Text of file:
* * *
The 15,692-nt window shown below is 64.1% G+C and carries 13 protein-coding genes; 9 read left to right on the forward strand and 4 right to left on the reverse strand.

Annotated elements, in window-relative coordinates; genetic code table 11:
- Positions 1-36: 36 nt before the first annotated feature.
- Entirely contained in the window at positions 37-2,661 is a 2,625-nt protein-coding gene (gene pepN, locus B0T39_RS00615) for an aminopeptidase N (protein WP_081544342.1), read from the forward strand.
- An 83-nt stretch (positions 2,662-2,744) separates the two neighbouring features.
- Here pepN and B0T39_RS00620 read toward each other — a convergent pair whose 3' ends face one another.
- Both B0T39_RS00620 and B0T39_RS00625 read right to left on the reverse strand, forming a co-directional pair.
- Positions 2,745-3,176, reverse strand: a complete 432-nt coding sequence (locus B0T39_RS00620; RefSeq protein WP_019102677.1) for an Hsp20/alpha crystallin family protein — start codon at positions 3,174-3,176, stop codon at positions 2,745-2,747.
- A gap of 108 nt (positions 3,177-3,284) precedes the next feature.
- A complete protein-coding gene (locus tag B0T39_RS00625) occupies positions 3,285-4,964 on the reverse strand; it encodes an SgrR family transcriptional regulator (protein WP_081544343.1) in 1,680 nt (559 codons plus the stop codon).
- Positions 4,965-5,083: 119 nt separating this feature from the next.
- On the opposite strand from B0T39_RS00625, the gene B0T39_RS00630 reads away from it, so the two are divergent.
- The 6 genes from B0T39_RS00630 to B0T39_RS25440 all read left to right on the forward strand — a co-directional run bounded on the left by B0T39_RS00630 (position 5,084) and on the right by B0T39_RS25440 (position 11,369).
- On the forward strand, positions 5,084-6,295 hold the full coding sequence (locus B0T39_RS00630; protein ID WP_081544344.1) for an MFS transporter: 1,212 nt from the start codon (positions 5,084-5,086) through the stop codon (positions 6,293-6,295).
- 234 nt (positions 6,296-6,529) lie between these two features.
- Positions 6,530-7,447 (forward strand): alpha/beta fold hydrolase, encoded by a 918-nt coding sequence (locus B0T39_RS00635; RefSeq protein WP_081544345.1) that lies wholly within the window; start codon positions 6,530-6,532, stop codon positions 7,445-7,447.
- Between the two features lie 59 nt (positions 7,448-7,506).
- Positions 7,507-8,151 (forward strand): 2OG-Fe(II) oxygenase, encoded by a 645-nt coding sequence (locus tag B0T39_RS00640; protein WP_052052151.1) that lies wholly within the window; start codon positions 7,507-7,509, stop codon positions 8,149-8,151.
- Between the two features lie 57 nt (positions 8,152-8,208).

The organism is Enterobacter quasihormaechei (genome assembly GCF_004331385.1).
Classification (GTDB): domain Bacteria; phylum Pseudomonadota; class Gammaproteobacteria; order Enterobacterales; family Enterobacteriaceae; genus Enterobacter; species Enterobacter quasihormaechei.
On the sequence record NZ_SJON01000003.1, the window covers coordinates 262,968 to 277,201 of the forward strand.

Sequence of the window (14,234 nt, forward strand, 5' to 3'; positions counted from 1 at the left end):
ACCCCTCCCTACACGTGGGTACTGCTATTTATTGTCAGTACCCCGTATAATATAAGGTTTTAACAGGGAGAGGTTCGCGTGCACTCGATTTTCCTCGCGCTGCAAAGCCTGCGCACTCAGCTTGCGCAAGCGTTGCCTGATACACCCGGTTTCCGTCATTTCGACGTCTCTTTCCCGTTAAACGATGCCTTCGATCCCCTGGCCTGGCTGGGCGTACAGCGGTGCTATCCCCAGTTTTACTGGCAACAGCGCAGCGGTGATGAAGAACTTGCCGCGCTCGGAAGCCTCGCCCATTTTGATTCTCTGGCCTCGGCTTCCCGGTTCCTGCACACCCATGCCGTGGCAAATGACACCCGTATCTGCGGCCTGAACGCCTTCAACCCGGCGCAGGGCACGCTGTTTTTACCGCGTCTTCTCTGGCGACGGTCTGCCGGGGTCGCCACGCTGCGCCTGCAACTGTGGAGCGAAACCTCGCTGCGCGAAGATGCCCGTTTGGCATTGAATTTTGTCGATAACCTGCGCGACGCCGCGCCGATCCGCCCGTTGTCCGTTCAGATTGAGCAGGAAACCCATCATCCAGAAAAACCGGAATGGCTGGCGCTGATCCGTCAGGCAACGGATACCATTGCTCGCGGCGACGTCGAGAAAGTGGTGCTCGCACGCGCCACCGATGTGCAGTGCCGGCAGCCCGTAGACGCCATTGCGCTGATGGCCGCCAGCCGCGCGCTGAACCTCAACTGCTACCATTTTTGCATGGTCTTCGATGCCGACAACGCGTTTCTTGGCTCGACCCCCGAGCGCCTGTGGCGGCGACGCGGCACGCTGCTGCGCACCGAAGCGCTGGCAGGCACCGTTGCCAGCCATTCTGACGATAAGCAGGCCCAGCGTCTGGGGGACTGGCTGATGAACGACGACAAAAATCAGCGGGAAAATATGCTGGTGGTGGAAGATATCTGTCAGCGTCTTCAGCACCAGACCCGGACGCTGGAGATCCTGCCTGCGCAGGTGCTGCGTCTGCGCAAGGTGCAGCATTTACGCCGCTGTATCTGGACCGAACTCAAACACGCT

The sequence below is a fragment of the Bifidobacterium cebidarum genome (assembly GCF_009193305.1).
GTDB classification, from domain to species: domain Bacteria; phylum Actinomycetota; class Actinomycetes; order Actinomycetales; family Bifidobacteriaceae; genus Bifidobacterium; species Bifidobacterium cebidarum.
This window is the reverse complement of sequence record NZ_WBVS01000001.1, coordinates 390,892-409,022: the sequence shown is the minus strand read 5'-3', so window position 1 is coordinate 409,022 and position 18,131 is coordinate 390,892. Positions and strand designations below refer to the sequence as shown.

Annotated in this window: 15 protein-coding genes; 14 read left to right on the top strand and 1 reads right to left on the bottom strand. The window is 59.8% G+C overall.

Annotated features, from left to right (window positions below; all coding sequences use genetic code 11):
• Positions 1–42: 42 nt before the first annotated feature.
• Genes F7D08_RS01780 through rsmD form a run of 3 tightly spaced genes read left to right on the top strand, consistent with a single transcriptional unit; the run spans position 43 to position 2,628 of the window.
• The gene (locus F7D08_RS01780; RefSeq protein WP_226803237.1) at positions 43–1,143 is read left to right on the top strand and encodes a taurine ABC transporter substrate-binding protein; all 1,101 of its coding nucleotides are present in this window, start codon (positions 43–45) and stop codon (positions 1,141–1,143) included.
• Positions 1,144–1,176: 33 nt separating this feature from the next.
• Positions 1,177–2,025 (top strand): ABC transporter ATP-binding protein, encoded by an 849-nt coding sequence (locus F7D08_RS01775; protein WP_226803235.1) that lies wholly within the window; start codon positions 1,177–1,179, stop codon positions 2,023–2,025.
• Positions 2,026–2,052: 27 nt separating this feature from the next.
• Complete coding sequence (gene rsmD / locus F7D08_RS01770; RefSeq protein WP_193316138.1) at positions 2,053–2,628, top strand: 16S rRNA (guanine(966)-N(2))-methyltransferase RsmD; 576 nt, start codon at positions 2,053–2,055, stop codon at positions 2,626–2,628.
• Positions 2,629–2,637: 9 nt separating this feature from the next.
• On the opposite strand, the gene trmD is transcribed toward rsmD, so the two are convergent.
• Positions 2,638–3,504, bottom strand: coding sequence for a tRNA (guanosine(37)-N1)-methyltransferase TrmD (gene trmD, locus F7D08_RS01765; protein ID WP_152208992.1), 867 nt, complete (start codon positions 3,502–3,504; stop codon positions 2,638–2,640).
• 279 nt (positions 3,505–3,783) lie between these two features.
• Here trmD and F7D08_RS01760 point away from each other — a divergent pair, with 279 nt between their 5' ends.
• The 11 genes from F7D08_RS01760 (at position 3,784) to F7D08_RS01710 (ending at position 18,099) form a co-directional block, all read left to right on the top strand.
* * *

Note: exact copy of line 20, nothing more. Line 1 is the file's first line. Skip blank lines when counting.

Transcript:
The organism is Enterobacter quasihormaechei (genome assembly GCF_004331385.1).